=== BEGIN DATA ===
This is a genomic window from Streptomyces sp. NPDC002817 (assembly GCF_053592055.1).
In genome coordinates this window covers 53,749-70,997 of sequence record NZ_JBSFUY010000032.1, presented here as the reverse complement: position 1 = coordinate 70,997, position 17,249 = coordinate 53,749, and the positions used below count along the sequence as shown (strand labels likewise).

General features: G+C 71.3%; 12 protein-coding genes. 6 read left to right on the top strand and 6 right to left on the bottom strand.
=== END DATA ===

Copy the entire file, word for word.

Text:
This is a genomic window from Streptomyces sp. NPDC002817 (assembly GCF_053592055.1).
In genome coordinates this window covers 53,749-70,997 of sequence record NZ_JBSFUY010000032.1, presented here as the reverse complement: position 1 = coordinate 70,997, position 17,249 = coordinate 53,749, and the positions used below count along the sequence as shown (strand labels likewise).

General features: G+C 71.3%; 12 protein-coding genes. 6 read left to right on the top strand and 6 right to left on the bottom strand.